Speaking of love, we received a wonderful review from Lynne at Om Circle Yoga. Lynne is a former “desk/airport-jockey software programmer/consultant turned yoga teacher”. Her yoga philosophy: Staying active in body, mind and spirit is my path to health and youthfulness. Yoga is the only activity I have found to simultaneously engage and challenge all three of these areas.
This past summer, I noticed thumb pain during my yoga practice and while gardening (my other job). Even with good alignment, poses like up-dog and wheel were starting to get painful. Being a type-A leaning human, my first instinct was to maintain status quo and see if it cleared up on its own. Being a yoga teacher, I knew better than to ignore it. It is one thing to have discomfort in your practice and another thing entirely to have actual pain. Discomfort is a warning to proceed mindfully while pain is a bright red stop sign.
Optimism in hand, I went to see an orthopedic hand specialist. I was sure he would tell me about a minor inflammation that would resolve with rest. Boy was I wrong! At 44, I was diagnosed with arthritis in my thumbs…early onset, no direct cause, perhaps hereditary. Gasp! Those words were swirling in my head when he said: “Your days of doing this (gesturing a plank pose) are over.” The swirling thoughts were drowned out by my stubborn inner child, who immediately threw a psychic temper tantrum. My inner child is a force to be reckoned with. She possesses all the tenaciousness and iron will of a 2 year old and does not like to be told what to do (my boyfriend can attest to this).
I needed a work-around and was sent to an occupational therapist. She molded a plastic hand splint designed to take pressure off the thumb joint during weight bearing activity. While it provided relief, it chafed and cracked in half after 2 weeks. After that, I experimented with a few home-grown solutions – building on what I had learned from the specialists. One attempt involved a non-skid yoga glove stuffed with a yoga block wedge. These approximated the plastic splint, but were clumsy.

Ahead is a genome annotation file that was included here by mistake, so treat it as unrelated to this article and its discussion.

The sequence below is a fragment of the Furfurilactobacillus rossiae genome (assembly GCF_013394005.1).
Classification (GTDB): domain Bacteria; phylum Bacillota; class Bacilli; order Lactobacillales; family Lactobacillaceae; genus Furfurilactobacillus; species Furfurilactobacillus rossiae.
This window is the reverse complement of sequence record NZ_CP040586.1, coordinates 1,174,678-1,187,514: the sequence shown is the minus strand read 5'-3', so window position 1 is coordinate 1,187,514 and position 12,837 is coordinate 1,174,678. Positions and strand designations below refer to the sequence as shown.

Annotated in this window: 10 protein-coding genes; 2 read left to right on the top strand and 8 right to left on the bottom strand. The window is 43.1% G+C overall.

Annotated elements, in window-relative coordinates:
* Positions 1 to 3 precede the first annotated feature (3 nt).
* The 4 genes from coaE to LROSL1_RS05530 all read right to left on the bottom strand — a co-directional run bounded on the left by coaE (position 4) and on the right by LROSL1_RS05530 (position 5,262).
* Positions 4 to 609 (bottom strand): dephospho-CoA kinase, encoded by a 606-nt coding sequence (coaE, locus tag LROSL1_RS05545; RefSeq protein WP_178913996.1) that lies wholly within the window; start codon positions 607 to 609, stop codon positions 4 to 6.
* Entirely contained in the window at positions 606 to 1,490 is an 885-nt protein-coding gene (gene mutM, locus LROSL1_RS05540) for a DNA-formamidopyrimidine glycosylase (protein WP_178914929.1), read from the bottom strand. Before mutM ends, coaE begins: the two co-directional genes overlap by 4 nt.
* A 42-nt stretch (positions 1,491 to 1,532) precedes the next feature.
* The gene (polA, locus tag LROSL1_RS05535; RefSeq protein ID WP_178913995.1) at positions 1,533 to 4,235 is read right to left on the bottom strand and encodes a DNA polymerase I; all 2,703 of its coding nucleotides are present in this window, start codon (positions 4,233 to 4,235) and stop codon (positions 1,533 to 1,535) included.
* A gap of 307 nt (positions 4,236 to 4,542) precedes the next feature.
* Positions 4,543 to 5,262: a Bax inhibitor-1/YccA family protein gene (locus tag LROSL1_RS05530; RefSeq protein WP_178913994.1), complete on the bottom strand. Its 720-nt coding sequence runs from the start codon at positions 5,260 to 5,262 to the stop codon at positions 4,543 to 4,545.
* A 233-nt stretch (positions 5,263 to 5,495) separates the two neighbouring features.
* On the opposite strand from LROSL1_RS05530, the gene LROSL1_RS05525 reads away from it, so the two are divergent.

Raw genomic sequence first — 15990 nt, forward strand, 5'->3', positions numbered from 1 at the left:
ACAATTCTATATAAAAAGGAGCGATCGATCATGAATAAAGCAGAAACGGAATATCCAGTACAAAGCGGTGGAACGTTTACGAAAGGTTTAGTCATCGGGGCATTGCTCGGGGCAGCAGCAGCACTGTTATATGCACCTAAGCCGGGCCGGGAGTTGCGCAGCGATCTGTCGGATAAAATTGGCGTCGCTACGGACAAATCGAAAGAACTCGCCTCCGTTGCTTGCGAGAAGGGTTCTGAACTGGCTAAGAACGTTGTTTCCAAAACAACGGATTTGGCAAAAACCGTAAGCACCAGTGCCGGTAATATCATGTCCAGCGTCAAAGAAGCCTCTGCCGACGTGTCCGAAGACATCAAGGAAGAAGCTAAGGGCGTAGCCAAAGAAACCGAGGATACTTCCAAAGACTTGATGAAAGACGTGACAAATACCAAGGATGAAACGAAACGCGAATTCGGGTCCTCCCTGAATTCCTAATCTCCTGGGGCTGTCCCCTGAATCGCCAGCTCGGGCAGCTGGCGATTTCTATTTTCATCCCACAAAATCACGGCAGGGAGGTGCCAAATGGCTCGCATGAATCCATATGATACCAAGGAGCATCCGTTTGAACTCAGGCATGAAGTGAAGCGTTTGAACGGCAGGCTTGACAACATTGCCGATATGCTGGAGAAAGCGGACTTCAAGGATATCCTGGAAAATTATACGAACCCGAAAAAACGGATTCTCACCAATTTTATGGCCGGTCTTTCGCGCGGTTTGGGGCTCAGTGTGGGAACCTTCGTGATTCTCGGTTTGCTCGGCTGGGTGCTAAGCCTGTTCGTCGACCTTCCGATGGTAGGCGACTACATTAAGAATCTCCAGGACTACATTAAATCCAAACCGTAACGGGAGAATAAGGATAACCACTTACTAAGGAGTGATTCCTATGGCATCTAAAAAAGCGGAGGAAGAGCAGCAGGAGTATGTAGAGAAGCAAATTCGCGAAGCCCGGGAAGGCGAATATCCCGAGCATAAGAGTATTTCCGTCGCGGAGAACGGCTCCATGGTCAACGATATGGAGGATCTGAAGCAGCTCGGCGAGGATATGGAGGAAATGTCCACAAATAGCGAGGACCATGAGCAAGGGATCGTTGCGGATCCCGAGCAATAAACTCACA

After an intensive internet search, I found Wrist Assured™ Gloves from Joint Protection Products. They have two styles. This review is of the WAGS Pro model. While designed to support wrists, these hand and wrist support gloves have a thick stable pad that elevates the palm and takes pressure off the metacarpophalangeal joints (where the fingers meet the palm). This elevation is just enough to alleviate the bone-on-bone joint ‘crunching’ characteristic of arthritis. At the same time, they do not hinder my yoga.
There was a short adjustment period for me. I practice Ashtanga yoga, where props are used sparingly. Emotionally, wearing gloves felt a little odd and I was a bit self-conscious. Physically, having the heel of my hand higher that the fingers made it feel like I was projecting forward in arm balances. I adapted by putting more emphasis on pressing fingertips into the earth (as one might do in handstand). This small modification restored that balance and stopped my thumb and wrist pain in yoga.
More importantly, the real balance that I found was in being able to continue practicing regularly and pain-free in a manner aligned with my doctor’s advice.